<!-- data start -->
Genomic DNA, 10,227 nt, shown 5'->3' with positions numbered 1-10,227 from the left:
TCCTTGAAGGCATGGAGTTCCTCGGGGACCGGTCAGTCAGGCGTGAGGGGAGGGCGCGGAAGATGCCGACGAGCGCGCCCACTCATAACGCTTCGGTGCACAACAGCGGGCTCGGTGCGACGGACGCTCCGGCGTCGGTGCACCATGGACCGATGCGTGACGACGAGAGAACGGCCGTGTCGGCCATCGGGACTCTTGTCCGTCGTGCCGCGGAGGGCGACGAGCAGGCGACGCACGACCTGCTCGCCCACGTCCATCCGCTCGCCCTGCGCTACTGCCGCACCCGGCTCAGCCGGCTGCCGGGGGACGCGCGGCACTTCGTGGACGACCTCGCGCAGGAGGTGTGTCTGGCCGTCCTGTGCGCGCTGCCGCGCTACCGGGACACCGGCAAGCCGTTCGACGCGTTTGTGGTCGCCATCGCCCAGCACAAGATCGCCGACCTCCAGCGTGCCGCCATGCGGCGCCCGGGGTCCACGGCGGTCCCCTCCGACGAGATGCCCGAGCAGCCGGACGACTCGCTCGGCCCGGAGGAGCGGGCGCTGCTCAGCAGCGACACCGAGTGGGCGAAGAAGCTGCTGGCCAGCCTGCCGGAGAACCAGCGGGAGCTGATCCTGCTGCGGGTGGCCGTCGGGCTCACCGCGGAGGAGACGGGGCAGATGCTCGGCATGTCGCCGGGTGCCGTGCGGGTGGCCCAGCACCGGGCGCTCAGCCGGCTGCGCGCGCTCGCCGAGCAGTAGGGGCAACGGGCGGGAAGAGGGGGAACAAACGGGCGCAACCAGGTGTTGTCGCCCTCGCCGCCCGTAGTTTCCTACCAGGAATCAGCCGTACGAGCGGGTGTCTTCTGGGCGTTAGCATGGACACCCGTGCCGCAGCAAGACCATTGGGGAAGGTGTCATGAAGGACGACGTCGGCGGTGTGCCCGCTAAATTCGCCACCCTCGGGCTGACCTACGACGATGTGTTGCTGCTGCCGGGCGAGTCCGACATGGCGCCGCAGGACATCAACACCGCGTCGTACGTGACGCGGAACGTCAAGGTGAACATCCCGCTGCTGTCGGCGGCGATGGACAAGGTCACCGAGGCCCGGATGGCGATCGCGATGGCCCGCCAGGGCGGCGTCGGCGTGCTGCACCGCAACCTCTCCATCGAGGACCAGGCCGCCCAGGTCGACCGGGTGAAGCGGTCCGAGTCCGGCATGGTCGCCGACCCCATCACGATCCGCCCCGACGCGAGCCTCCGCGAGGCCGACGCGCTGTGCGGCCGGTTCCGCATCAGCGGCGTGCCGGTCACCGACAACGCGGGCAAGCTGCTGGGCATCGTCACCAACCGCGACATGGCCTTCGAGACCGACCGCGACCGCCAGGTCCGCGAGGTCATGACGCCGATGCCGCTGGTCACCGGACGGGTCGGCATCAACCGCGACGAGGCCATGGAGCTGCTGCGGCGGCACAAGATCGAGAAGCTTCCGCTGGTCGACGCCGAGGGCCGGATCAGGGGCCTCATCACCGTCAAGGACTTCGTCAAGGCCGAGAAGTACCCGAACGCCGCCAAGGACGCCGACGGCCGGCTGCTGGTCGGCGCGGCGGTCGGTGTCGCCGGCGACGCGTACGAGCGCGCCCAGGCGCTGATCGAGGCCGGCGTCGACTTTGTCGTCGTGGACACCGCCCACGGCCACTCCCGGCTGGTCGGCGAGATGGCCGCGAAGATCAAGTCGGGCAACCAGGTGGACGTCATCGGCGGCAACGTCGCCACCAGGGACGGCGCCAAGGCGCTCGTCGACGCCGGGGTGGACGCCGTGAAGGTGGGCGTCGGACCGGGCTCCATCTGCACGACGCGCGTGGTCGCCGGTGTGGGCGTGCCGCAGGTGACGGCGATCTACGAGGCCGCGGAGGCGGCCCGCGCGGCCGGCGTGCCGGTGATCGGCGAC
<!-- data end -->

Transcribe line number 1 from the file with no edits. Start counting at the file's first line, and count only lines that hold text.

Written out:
Genomic DNA, 10,227 nt, shown 5'->3' with positions numbered 1-10,227 from the left: